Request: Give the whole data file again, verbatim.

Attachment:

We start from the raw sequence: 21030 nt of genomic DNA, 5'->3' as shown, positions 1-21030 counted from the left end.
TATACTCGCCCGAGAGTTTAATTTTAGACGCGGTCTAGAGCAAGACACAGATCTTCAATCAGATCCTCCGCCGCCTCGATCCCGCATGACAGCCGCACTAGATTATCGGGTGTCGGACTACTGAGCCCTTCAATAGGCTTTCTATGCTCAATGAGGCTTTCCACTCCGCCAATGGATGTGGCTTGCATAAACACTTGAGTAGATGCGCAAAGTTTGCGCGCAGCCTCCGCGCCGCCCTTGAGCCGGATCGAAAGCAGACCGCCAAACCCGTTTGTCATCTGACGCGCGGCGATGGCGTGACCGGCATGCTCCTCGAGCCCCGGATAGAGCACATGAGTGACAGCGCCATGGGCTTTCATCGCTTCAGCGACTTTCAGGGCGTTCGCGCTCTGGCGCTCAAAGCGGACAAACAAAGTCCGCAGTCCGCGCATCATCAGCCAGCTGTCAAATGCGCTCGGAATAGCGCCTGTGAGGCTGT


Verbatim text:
We start from the raw sequence: 21030 nt of genomic DNA, 5'->3' as shown, positions 1-21030 counted from the left end.
TATACTCGCCCGAGAGTTTAATTTTAGACGCGGTCTAGAGCAAGACACAGATCTTCAATCAGATCCTCCGCCGCCTCGATCCCGCATGACAGCCGCACTAGATTATCGGGTGTCGGACTACTGAGCCCTTCAATAGGCTTTCTATGCTCAATGAGGCTTTCCACTCCGCCAATGGATGTGGCTTGCATAAACACTTGAGTAGATGCGCAAAGTTTGCGCGCAGCCTCCGCGCCGCCCTTGAGCCGGATCGAAAGCAGACCGCCAAACCCGTTTGTCATCTGACGCGCGGCGATGGCGTGACCGGCATGCTCCTCGAGCCCCGGATAGAGCACATGAGTGACAGCGCCATGGGCTTTCATCGCTTCAGCGACTTTCAGGGCGTTCGCGCTCTGGCGCTCAAAGCGGACAAACAAAGTCCGCAGTCCGCGCATCATCAGCCAGCTGTCAAATGCGCTCGGAATAGCGCCTGTGAGGCTGT